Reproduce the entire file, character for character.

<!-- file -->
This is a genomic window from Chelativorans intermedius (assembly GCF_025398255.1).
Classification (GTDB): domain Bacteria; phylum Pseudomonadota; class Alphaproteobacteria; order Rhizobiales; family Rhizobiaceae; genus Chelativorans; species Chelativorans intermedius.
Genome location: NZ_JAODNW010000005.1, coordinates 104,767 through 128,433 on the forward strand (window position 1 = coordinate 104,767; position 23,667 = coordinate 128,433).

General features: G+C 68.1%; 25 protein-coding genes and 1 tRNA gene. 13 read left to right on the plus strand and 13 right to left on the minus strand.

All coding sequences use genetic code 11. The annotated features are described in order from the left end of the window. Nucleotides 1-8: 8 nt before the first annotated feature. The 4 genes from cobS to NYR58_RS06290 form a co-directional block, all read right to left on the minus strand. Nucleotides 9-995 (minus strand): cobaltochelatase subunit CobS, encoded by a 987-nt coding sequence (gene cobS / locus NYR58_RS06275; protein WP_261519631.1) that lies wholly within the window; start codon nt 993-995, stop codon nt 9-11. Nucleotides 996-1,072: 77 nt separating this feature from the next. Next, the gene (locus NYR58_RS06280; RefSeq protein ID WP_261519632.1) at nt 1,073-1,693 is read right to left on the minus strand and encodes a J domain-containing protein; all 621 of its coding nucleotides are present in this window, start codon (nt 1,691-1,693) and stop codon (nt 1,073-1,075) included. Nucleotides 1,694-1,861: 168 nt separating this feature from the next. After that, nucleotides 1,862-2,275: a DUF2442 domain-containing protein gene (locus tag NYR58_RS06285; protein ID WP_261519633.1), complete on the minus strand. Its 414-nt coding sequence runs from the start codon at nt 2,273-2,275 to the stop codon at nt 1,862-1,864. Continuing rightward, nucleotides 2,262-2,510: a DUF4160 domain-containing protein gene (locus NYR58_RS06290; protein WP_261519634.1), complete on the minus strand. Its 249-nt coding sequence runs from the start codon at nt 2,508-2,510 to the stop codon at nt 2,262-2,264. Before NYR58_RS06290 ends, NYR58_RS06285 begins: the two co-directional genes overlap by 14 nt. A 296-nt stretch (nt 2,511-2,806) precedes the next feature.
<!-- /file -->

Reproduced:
This is a genomic window from Chelativorans intermedius (assembly GCF_025398255.1).
Classification (GTDB): domain Bacteria; phylum Pseudomonadota; class Alphaproteobacteria; order Rhizobiales; family Rhizobiaceae; genus Chelativorans; species Chelativorans intermedius.
Genome location: NZ_JAODNW010000005.1, coordinates 104,767 through 128,433 on the forward strand (window position 1 = coordinate 104,767; position 23,667 = coordinate 128,433).

General features: G+C 68.1%; 25 protein-coding genes and 1 tRNA gene. 13 read left to right on the plus strand and 13 right to left on the minus strand.

All coding sequences use genetic code 11. The annotated features are described in order from the left end of the window. Nucleotides 1-8: 8 nt before the first annotated feature. The 4 genes from cobS to NYR58_RS06290 form a co-directional block, all read right to left on the minus strand. Nucleotides 9-995 (minus strand): cobaltochelatase subunit CobS, encoded by a 987-nt coding sequence (gene cobS / locus NYR58_RS06275; protein WP_261519631.1) that lies wholly within the window; start codon nt 993-995, stop codon nt 9-11. Nucleotides 996-1,072: 77 nt separating this feature from the next. Next, the gene (locus NYR58_RS06280; RefSeq protein ID WP_261519632.1) at nt 1,073-1,693 is read right to left on the minus strand and encodes a J domain-containing protein; all 621 of its coding nucleotides are present in this window, start codon (nt 1,691-1,693) and stop codon (nt 1,073-1,075) included. Nucleotides 1,694-1,861: 168 nt separating this feature from the next. After that, nucleotides 1,862-2,275: a DUF2442 domain-containing protein gene (locus tag NYR58_RS06285; protein ID WP_261519633.1), complete on the minus strand. Its 414-nt coding sequence runs from the start codon at nt 2,273-2,275 to the stop codon at nt 1,862-1,864. Continuing rightward, nucleotides 2,262-2,510: a DUF4160 domain-containing protein gene (locus NYR58_RS06290; protein WP_261519634.1), complete on the minus strand. Its 249-nt coding sequence runs from the start codon at nt 2,508-2,510 to the stop codon at nt 2,262-2,264. Before NYR58_RS06290 ends, NYR58_RS06285 begins: the two co-directional genes overlap by 14 nt. A 296-nt stretch (nt 2,511-2,806) precedes the next feature.